Public schools are intricately connected to the stability and vitality of our democracy in the United States. The important relationship between public schooling and democracy began as a foundational idea in our fledgling republic, and it grew slowly over the course of our country’s history. Along the way, the relationship has been tested and challenged, encountering significant problems and limitations over time, including some that continue today. Despite these struggles and the many ways in which we’ve failed to fully fulfill the relationship, it has become a key one for maintaining the strength of our society and our political system. Unlike a monarchy and other forms of government, it is difficult to maintain a democracy. Democracies take work; they rely upon the ongoing effort of elected officials and citizens, because they cannot run themselves or rely on just one person to lead. While democracy may be a highly desirable political system, its benefits are not always self-evident to children, and the pursuant skills and work it requires do not come naturally to most people. This is the rather precarious position of democracy; in order to maintain it, we have to educate children about its benefits and rationale while also equipping them with the skills and dispositions they need in order to for them to perpetuate it well. This is why we must link education and democracy. Democracy requires informed and active voters who seek information to make wise decisions on behalf of themselves and the common good. Such voters must understand their own rights and freedoms, as well as those of others, as they deliberate together to reach mutually agreeable policies and practices. They must be equipped to engage in free and critical inquiry about the world and the problems surrounding them. And, they need the imagination and creativity to construct, revise, add to, and share the story of democracy with others, including the next generation. The relationship between public schooling and democracy is best understood and fulfilled when it is not just a unidirectional one, where public schools support democracy, but rather when it moves in both directions, with the formal and cultural elements of democracy shaping the governance, content, and practices of schools. In this way, democracy is not just the end of public schooling, but also the means by which we achieve it.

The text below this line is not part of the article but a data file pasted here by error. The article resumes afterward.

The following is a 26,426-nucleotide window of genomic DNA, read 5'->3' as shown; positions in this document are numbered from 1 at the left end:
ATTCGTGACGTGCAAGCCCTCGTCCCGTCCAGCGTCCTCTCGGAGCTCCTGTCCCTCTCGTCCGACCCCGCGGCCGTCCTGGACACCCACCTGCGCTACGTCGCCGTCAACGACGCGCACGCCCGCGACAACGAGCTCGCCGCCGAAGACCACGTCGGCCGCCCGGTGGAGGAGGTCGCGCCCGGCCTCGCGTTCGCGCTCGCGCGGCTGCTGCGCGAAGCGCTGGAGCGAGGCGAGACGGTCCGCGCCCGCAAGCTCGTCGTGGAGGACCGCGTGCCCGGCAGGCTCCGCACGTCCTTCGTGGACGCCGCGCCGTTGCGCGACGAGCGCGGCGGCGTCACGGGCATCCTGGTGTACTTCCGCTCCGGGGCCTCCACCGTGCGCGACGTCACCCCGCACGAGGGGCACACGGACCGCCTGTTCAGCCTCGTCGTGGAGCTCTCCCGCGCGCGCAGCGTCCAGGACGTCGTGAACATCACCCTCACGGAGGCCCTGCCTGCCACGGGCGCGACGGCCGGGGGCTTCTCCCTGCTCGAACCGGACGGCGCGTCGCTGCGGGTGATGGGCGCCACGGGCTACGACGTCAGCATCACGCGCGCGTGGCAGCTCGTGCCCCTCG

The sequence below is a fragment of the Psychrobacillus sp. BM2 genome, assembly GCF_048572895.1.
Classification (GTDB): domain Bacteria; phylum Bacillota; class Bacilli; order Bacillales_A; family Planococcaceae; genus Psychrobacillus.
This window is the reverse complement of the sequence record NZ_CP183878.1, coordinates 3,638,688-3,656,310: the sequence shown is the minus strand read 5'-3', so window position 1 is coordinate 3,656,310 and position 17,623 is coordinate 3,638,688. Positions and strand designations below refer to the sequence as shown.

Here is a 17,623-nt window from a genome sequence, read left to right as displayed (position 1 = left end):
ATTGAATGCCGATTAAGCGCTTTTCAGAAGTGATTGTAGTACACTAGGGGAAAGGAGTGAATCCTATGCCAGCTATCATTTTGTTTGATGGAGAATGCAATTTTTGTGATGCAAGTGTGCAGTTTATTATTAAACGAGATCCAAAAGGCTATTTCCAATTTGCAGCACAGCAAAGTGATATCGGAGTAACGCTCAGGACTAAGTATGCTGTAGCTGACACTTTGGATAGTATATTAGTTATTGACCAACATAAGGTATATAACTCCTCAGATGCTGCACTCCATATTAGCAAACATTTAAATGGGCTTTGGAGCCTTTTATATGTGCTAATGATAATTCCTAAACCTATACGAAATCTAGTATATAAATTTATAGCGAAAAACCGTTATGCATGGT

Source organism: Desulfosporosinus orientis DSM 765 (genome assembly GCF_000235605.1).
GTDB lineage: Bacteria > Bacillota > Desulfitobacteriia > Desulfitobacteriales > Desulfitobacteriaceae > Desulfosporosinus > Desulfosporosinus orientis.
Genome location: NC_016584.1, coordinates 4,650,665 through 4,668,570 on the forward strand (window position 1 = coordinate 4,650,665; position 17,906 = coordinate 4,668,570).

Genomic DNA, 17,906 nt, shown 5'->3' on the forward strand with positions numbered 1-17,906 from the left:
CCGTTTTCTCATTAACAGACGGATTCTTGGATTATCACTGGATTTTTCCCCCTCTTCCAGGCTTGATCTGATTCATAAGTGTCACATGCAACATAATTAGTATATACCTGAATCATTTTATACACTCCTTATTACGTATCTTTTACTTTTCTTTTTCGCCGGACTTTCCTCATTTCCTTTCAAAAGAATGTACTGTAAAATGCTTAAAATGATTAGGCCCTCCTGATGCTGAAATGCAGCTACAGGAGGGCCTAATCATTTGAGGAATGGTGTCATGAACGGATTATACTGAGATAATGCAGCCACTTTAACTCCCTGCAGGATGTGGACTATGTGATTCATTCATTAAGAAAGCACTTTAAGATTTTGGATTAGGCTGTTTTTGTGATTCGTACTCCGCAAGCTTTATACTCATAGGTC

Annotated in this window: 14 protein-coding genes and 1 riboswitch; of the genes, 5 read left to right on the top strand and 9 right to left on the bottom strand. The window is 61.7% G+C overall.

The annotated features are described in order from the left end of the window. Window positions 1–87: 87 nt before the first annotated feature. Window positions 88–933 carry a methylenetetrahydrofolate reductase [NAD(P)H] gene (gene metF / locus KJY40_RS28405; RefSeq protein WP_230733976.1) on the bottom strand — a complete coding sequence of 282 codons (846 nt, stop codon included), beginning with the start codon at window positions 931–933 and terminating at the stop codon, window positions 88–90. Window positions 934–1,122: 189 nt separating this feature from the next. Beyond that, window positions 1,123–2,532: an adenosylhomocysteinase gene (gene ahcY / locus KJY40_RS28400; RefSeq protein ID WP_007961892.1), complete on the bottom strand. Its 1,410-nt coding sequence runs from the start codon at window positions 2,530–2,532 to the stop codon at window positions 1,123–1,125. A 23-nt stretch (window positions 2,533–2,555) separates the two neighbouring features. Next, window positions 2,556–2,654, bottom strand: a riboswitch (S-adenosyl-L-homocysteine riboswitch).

Article

Matt Hastings